Columbia University has committed to investing $30 million to enhance the diversity of its faculty through the recruitment of outstanding female and underrepresented minority scholars.
The plan, announced earlier this month by President Lee C. Bollinger and Provost John H. Coatsworth, will focus on recruiting new faculty members and postdoctoral candidates to more closely reflect the composition of the national pool of qualified candidates. It also includes a small-grants program for junior faculty designed to contribute to their career success.
Half the cost—$15 million—will come from Columbia’s central budget, while the remainder will be matched by individual schools participating in the effort. The work will be directed by Professor Andrew Davidson, vice provost for academic planning.
“A diverse University community is essential to achieving academic excellence,” said Bollinger and Coatsworth in a joint statement. “Fostering the uninhibited exploration of competing ideas and beliefs—expressed by people of different backgrounds and perspectives—makes possible the distinct brand of scholarship, learning, research, and public service that are Columbia’s reason for being.”
Columbia is one of the most socio-economically diverse of leading universities. According to the University’s undergraduate admissions office, the current first-year students in the College and the Engineering School are 47 percent women and 57 percent are students of color. Fifty-two percent are receiving financial aid and 14 percent are first generation college students.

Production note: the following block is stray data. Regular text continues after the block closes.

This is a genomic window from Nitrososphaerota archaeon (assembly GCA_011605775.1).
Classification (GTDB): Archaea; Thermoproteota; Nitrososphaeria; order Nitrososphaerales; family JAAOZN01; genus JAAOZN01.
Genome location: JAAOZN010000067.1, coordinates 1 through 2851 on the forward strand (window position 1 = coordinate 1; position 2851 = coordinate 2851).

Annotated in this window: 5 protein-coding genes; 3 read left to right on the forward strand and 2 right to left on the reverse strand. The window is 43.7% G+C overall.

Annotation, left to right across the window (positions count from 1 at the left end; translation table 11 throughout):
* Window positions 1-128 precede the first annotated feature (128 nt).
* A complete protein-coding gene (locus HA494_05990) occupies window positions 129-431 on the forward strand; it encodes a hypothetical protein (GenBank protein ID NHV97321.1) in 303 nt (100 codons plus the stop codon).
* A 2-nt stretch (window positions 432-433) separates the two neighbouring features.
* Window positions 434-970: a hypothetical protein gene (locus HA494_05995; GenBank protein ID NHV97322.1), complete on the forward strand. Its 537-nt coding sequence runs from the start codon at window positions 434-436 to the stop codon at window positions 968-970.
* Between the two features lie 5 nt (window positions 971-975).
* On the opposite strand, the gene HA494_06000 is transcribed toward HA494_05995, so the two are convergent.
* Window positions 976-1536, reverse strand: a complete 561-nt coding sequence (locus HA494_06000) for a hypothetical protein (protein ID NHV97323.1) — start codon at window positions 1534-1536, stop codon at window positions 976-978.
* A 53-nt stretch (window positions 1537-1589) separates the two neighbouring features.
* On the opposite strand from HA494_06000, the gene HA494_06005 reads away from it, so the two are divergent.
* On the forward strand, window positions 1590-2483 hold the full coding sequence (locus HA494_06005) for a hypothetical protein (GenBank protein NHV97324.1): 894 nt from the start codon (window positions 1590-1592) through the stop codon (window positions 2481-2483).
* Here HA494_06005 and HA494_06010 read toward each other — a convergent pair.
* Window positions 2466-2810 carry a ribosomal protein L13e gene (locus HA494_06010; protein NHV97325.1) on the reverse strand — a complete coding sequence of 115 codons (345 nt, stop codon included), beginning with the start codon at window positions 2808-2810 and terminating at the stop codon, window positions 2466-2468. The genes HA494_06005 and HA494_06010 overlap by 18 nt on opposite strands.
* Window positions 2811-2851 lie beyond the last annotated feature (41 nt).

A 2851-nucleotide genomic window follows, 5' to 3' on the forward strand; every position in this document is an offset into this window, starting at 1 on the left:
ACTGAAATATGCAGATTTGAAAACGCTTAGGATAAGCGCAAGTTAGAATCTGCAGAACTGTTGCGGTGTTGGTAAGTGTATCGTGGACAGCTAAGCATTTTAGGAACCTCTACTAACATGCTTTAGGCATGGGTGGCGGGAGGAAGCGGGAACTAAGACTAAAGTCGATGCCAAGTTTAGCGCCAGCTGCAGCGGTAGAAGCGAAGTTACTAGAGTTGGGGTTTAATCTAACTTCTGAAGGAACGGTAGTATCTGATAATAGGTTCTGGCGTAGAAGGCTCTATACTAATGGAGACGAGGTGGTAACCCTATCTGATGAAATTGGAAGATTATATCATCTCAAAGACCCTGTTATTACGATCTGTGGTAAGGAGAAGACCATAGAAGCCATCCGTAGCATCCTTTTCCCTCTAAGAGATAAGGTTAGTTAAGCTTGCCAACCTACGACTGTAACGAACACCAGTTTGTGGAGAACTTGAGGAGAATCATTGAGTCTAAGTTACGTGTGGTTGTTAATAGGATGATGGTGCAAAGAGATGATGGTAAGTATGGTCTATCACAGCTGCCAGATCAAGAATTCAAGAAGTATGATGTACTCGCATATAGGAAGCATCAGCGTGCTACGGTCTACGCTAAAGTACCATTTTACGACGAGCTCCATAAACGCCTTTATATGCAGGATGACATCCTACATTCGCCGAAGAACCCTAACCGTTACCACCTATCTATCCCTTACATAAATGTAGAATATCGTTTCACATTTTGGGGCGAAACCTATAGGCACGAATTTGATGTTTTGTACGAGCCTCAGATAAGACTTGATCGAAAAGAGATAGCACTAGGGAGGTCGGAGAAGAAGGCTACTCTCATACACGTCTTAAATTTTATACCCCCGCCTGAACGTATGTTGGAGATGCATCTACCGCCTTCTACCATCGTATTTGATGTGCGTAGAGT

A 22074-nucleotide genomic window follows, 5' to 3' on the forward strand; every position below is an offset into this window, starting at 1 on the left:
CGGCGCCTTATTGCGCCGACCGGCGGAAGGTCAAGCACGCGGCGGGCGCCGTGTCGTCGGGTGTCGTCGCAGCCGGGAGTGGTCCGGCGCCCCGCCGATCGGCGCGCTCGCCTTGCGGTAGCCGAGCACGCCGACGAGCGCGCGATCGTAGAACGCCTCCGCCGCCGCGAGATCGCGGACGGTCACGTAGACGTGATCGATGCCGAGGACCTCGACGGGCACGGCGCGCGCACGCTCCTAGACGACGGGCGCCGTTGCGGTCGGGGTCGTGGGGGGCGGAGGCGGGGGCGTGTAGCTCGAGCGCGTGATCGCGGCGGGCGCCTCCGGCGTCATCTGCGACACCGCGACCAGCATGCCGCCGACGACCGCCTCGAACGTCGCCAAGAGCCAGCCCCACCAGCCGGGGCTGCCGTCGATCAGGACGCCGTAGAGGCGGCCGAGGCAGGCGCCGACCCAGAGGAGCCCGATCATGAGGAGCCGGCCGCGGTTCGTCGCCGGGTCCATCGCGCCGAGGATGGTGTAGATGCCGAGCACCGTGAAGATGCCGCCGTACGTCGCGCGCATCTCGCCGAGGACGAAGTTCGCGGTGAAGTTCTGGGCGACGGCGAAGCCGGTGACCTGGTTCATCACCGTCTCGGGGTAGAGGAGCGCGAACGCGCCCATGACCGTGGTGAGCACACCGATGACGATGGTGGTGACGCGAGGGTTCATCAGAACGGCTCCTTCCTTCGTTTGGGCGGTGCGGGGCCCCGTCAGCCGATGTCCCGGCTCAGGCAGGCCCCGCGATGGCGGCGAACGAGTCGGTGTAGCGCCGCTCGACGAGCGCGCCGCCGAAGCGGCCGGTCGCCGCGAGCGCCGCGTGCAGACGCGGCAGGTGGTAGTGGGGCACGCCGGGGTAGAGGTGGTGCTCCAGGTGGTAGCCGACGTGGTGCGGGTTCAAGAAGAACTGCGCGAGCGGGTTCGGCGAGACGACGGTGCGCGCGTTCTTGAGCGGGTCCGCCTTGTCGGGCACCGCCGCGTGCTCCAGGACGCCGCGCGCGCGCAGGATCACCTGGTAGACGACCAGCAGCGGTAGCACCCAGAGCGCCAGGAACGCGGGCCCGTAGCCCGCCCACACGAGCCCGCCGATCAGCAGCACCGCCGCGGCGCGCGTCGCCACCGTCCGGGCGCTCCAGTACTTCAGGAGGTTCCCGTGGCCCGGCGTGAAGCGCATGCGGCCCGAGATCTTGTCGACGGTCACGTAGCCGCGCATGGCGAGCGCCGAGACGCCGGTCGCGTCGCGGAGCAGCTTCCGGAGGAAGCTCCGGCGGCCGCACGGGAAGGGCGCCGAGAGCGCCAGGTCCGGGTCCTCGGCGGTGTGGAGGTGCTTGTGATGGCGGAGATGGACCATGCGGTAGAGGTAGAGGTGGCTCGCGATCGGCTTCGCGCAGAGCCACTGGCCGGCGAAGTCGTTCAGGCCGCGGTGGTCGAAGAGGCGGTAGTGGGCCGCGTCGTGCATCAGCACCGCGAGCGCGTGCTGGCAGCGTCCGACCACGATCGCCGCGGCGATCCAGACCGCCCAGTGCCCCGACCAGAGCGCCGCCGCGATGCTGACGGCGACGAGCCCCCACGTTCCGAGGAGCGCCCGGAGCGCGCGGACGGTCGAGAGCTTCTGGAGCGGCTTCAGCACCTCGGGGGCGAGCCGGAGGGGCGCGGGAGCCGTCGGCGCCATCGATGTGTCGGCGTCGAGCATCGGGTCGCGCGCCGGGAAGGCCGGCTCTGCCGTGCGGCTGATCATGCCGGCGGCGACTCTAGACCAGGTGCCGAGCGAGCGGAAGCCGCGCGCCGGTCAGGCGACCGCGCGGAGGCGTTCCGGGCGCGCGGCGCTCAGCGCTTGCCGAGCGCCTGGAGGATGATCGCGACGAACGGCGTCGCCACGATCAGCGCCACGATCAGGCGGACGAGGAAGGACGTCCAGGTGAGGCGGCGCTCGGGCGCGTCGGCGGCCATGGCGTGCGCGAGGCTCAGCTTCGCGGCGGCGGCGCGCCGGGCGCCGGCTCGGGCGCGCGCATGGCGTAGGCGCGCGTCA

The current University-wide effort builds on initiatives dating from 2004 that were spearheaded first by Professor Jean Howard during her tenure as vice provost for diversity initiatives, and then by her successor, Professor Geraldine Downey. Their efforts were aimed primarily at faculty recruitment in the Arts and Sciences. Now, under Davidson's direction, the focus will turn to increasing faculty diversity at all of Columbia’s schools.
Recognizing that enhancing diversity is a fundamental academic responsibility, each school has developed a three-year strategic plan to enhance diversity tailored to its particular needs. According to Bobbie Berkowitz, dean of the School of Nursing, “the diversity initiative announced by the Provost’s Office is a major source of support for the actions we have under way.”
The school is focused on recruiting underrepresented racial and ethnic minorities to tenure-track faculty positions as well as outreach to increase the number of underrepresented minority students. She added that the school is also searching for an associate dean for diversity and culture.
The engineering school “is committed to attracting, retaining, and supporting a faculty that reflects the rich diversity of our student body,” says Dean Feniosky Peña-Mora. “This next phase enables us to make strides toward that commitment.”
One aspect of enhancing diversity is expanding the pipeline through programs that encourage students from underrepresented groups to consider graduate school and, ultimately, academia as a career.
Columbia’s effort will involve recruiting postdoctoral applicants as well as providing some support for predoctoral and Ph.D. students from underrepresented groups.
Davidson noted that the University-wide plan is the result of active engagement, over a number of months, with deans and other leaders at each of the schools.
“The funding strategy and program elements are designed with a few goals in mind," Davidson said. "They include flexibility in light of the different circumstances of each school, responsiveness to what the schools told us about their challenges and priorities, and collaboration, as marked by the cost-sharing approach we’re taking. We all have a stake in this work and a role to play.”
In the coming weeks, the Provost’s Office will issue calls for proposals, which will continue on an annual or biannual basis for the next three years. A committee of senior faculty members will be appointed by the Provost to help guide the process.